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Most memorable TV-based video games

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MASH Video Game

MASH Video Game

A recently announced "Family Guy" video game project got me thinking about my favorite TV-inspired video games of all time. I have high hopes for the upcoming "Family Guy" game, but I think "South Park" said it best: "The Simpsons" already did it.

When talking about TV-to-game adaptations "The Simpsons" come to mind right away. There have been many games starring the famous yellow family from Springfield, and some of them were good.

"South Park" has been adapted to many games as well, and nearly all of them are terrible. (Hopefully the "South Park" RPG that is currently in development will be the exception.) Some TV adaptations make sense, such as "Transformers" or anything based on professional wrestling. Others are just ridiculous — such as the "Home Improvement" game in which Tim Allen shoots dinosaurs with a nail gun.

1. M*A*S*H* (Atari 2600)

It may not seem like it has much to do with the famous TV show, but this primitive game features a pretty cool bonus stage that lets you perform surgery on a patient who is riddled with shrapnel. It's a lot like the classic game "Operation" and the graphics are respectable for a game that's nearly 30-years-old. Also, like many of the games from the Atari Era, the box art is fantastic.

The Simpsons Video Game

The Simpsons Video Game

2. "The Simpsons Hit and Run" (Xbox/PS2)

Lovingly referred to as "Grand Theft Otto" by some of us gaming nerds, this is easily my favorite game based on the family from Evergreen Terrace.

Developers wiselydecided to rip off a popular game — "Grand Theft Auto" — and slap their license on it. It works beautifully. You get to explore Springfield in great detail while engaging in some fun, vehicular-based gaming. It's as close to being in an episode of the show as possible, and fan service abounds in the fully realized town of Springfield.

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Teenage Mutant Ninja Turtles Video Game

Teenage Mutant Ninja Turtles Video Game

3. "Teenage Mutant Ninja Turtles" (Arcade)

There would be a lot of hurt feelings and angry comments if this game didn't make the list. Originally released in arcades in 1989, this Konami classic found its way onto XBOX Live Arcade recently, much to fans delight. The heroes in a half shell game could be played by up to four people at once — making it a popular quarter-sucking machine as the arcade business began to see the end of the line. The game is a classic beat-em-up in the style of "Final Fight." The great license (the coolness of TMNT to young boys in the late 80s cannot be overstated) and the cooperative nature of the game made this one of the most popular arcade games of all time.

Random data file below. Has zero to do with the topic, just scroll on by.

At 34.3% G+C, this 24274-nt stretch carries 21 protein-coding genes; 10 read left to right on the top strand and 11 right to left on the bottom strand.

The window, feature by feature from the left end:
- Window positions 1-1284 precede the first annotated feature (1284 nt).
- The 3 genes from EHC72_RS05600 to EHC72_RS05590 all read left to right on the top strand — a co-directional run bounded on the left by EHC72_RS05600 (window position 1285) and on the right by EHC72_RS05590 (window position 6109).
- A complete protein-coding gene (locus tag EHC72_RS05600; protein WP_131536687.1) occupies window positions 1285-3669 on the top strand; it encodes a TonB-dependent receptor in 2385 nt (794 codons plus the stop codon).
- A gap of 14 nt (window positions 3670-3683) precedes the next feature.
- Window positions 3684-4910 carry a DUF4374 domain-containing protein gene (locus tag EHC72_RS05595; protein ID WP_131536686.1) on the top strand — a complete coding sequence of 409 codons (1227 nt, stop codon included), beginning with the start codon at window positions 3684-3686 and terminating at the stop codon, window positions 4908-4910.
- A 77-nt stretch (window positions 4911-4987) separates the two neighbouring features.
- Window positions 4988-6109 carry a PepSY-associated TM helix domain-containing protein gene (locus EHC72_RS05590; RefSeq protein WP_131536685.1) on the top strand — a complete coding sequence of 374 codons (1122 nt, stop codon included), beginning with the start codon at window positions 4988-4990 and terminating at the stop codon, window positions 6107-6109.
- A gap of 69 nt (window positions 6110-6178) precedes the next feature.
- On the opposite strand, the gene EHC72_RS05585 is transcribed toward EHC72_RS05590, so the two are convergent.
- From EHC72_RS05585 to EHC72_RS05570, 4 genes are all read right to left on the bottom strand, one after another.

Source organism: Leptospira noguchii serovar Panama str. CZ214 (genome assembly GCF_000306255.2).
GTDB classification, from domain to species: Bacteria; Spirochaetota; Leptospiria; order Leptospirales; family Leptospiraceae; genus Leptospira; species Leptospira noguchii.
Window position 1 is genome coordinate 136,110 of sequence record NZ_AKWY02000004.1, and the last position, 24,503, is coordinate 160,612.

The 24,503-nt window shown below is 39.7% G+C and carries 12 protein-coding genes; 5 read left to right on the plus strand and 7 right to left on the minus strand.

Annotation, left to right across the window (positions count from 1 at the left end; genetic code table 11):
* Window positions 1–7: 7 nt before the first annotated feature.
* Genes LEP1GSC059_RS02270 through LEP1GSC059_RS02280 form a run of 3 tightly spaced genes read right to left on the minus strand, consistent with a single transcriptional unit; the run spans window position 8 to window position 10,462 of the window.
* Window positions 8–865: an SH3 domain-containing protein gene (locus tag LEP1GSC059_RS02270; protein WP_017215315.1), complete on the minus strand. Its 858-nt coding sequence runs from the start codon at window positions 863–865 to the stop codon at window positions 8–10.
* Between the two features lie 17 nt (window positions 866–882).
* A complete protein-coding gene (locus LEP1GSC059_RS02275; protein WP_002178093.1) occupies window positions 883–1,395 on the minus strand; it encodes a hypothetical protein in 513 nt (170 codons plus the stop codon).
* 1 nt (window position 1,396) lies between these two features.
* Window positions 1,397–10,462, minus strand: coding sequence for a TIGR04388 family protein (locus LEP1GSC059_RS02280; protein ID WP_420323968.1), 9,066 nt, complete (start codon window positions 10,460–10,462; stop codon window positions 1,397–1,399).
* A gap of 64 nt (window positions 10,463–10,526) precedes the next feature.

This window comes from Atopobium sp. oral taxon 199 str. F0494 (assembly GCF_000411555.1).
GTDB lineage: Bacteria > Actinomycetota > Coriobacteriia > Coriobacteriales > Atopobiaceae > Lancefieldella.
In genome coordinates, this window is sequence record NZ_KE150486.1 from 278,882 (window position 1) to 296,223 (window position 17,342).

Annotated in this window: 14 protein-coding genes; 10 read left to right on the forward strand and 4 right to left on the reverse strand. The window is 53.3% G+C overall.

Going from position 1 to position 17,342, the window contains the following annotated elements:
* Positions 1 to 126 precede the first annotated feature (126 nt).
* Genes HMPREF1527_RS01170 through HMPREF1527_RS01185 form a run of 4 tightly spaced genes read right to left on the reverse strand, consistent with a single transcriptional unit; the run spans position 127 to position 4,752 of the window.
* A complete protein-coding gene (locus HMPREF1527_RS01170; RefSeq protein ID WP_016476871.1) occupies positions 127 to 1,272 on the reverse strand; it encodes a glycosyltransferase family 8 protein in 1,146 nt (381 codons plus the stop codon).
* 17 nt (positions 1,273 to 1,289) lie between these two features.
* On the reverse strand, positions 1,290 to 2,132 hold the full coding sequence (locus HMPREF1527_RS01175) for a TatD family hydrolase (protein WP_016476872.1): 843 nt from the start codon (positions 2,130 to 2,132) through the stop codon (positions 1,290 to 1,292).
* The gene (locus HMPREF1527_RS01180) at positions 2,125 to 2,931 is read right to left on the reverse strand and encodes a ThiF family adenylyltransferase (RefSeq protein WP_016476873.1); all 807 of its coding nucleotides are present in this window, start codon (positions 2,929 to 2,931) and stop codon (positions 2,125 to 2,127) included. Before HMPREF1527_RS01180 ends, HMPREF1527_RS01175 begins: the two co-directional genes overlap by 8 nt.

Lost Video Game

Lost Video Game

4. "Lost: Via Domus" (Xbox 360, PS3)Few people will claim this is a great game. However, fans of the "Lost" TV show that savor every tiny detail of that universe will discover tons of clues to analyze and sift through here. What helps the immersion is that the game looks nearly as good as the show, which was always praised for its high production value. Like so many of you I got sucked into this show and found myself scrambling for any shreds of information about that damn island that wasn't scripted into the series. This game — and calling it a "game" is a loose definition — helped me fill that need while awaiting new episodes.

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The Family Feud Video Game

The Family Feud Video Game

5. "Family Feud" (Sega Genesis)

After a long night of bar hopping with a friend of mine we walked home and realized the only games we could possibly play would require no actual skill. In a box filled with loose Sega Genesis cartridges I found "Family Feud." It should be noted that I am a sucker for anything Richard Dawson has ever done. If this game let you play as him and flirt with each family's teenage daughters, it would be a masterpiece.

As it is, "Family Feud" is an excellent replication of the popular TV game show (sans Mr. Dawson). The music and graphics are perfect, and the questions — "Name a big animal with a short tail" — are excellent. Just make sure you spell everything properly.

Note: This was written by Victor Paul Alvarez, a Digital Crave contributor.
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